March 22, 2007
"I just saw him! And I think he's loaded for bear," a reporter whispered breathlessly, as the crowd scrambled to their seats at the Senate hearing yesterday afternoon. Most of the audience had come to see Al Gore testify before the Environment and Public Works Committee on the dangers of global warming. Over 100 people had been camped outside for hours, like ardent Star Wars fans, to make sure they would get inside. At least one RUN AL, RUN sign bobbed above the heads in line. But the reporter wasn't talking about Gore.
March 21, 2007
"ambassador To The World"
Hillary Clinton proposes a second White House role for her husband. It's a good line. I still think at some point the Clintons will clearly need to discuss the job of "First Man" in more detail. --Michael Crowley
That Politico piece Jon flagged below caught my eye for a different reason: I think it was a smart explanation of the perils of the Straight Talk Express, version 2.0: The convergence of the enabling technology to post news on the fly and the appetite for that news by both news organizations and readers has radically changed politics and poses lethal danger to McCain's style of running.
Bush And Executive Privilege
The New York Times's news analysis of the coming clash between Congress and the White House over the U.S. attorney purge makes repeated mention of how relatively infrequently Bush has asserted executive privilege. To wit: The Bush administration has few equals in its commitment to a broad conception of executive authority, and it has on several occasions argued for an expansive understanding of executive privilege and similar protections.
March 20, 2007
by Sanford Levinson As most readers are aware, the Circuit Court for the District of Columbia recently invalidated the District's basically absolute ban on the private possession of loaded guns.
by Stanley I. Kutler Congress is on the verge of rare bi-partisanship: the administration's calculated decision to rid its ranks of "disloyal" U.S. attorneys, who did their duty to enforce the law without political fear or favor, has roiled the blood of Democrats and Republicans alike. Attorney General Alberto Gonzalez's days appear numbered; at the very least, his authority is severely diminished. Karl Rove, the architect of many Democratic defeats and Harriet Miers (alas!
Department Of Tortured Metaphors
From the Miami Herald, here's President Bush--he of the 30 percent approval rating--at a White House ceremony yesterday honoring the University of Florida's national championship football team: "Instead of, like, discouraging them that they got the bad deal when it came to the schedule, all that did was cause them to play harder,'' Bush said. "And it put them in pretty good stead going into the championship game [against Ohio State]. Like you might remember, all the pregame polls said you couldn't win.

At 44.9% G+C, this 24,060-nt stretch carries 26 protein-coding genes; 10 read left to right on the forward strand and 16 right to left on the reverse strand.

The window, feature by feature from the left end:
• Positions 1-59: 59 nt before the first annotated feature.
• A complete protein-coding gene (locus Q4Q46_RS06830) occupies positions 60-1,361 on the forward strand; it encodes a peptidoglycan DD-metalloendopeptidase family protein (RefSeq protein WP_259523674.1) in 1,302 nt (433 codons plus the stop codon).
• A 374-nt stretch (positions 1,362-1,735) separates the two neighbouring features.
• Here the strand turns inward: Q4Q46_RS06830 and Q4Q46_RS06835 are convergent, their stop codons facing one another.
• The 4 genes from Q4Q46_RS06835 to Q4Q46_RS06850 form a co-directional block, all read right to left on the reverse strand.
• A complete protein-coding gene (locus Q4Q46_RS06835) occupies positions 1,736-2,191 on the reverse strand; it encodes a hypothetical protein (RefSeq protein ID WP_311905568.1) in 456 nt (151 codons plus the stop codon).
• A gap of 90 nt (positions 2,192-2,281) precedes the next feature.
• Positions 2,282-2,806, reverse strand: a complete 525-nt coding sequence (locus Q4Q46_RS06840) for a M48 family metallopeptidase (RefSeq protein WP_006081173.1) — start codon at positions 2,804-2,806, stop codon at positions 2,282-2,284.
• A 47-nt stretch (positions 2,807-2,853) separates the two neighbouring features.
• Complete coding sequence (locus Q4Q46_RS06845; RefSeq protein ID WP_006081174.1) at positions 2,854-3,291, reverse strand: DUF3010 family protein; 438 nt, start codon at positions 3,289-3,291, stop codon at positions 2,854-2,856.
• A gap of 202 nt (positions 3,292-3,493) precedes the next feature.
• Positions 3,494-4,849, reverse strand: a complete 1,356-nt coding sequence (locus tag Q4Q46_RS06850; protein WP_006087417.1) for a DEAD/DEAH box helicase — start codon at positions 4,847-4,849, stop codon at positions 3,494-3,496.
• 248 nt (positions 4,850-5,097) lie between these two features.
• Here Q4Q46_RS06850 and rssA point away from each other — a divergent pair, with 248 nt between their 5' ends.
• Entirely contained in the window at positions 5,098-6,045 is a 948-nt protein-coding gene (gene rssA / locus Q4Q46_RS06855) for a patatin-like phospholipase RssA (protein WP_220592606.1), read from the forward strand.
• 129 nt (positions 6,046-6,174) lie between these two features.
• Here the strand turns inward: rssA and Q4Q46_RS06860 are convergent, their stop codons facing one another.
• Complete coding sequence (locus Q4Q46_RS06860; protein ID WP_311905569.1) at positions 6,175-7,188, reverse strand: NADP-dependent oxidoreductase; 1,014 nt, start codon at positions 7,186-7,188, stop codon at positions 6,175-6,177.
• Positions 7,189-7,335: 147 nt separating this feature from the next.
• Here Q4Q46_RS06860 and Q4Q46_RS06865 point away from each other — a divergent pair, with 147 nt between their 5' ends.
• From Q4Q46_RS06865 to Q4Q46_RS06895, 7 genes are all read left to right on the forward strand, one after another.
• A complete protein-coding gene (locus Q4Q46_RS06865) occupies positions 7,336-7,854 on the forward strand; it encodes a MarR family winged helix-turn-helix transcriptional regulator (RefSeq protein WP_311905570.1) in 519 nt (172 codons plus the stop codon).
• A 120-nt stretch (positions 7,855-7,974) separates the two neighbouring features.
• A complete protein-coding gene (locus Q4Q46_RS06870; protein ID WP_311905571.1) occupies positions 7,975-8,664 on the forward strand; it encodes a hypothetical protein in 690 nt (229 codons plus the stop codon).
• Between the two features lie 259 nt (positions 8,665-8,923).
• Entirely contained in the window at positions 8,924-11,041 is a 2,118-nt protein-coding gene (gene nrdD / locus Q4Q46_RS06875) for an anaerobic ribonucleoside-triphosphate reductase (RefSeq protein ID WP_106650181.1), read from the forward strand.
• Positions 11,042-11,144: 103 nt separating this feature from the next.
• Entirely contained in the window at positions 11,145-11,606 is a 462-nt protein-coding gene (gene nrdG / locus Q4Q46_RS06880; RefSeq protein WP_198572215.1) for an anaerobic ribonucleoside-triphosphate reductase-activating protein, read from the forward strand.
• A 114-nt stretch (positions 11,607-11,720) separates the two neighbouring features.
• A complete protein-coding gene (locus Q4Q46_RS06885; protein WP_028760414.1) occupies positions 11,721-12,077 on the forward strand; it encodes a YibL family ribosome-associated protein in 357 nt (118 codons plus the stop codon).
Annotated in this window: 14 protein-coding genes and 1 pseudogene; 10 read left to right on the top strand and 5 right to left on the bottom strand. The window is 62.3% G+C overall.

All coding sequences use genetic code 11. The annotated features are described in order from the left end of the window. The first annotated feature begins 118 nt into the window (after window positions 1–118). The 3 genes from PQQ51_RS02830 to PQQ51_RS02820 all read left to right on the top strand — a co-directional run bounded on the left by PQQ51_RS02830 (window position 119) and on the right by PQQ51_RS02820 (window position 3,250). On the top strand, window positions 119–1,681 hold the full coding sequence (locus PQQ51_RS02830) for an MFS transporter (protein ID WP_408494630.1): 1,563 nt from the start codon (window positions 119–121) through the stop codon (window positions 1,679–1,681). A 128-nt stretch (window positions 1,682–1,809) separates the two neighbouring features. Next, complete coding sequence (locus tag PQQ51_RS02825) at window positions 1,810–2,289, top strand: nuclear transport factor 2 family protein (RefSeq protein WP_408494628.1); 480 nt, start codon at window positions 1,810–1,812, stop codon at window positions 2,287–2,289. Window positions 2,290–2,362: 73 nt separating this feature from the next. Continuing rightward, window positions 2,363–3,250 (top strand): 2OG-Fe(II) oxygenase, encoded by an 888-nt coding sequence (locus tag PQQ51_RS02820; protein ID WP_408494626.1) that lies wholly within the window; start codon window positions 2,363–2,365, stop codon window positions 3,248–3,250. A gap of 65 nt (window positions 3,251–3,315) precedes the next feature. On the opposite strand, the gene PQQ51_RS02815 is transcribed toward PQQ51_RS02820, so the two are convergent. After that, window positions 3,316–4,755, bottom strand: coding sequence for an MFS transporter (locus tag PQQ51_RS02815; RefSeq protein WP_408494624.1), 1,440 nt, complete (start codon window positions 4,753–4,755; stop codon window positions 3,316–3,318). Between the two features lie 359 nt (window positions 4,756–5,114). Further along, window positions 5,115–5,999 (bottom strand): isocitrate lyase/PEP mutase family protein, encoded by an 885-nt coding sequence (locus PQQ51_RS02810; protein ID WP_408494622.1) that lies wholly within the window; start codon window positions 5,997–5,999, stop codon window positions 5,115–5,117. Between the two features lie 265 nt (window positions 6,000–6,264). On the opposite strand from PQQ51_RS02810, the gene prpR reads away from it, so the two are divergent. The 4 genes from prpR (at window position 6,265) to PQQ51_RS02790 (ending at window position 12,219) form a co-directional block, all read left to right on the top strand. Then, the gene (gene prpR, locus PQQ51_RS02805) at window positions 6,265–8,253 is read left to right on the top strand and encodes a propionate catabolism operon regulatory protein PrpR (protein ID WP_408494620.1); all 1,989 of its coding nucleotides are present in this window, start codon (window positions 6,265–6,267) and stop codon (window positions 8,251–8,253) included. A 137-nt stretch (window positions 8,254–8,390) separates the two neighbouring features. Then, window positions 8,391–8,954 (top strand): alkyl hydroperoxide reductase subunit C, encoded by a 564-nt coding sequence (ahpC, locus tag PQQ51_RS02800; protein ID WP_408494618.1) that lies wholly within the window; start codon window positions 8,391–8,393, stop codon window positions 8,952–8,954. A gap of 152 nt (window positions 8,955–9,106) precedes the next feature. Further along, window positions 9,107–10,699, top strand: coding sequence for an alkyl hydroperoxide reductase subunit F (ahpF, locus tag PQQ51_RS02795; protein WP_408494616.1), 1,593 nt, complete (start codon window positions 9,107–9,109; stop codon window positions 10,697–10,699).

Great moments in cross-cultural confusion, from the Boston Herald: Cubans in Miami are steaming mad at former Gov.
First sentence of an article in The Politico today: "President Bush this morning telephoned Attorney General Alberto Gonzales, one of the few remaining Texans who came to Washington for Bush's first term, to try to buck up his friend after word leaked that GOP officials operating at the behest of the White House have begun seeking a possible successor." Last two sentences of the same piece: "Asked if Gonzales will stay, White House Press Secretary Tony Snow said Monday: "We hope so.
March 19, 2007
Inherit the Wind
To a New Orleans boy in the early '70s, the only acts of God that offered anything like the pleasure of a hurricane were the big rains that filled up the city like a bathtub and made it possible to paddle down the streets in a cone, waving at grown-ups trapped inside their floating cars and buses. Compared with the hurricanes, however, these rains were second-rate thrills—the Ferris wheel next to the giant roller coaster. They didn't close schools, knock down trees, rip roofs off houses, or even cut the lights.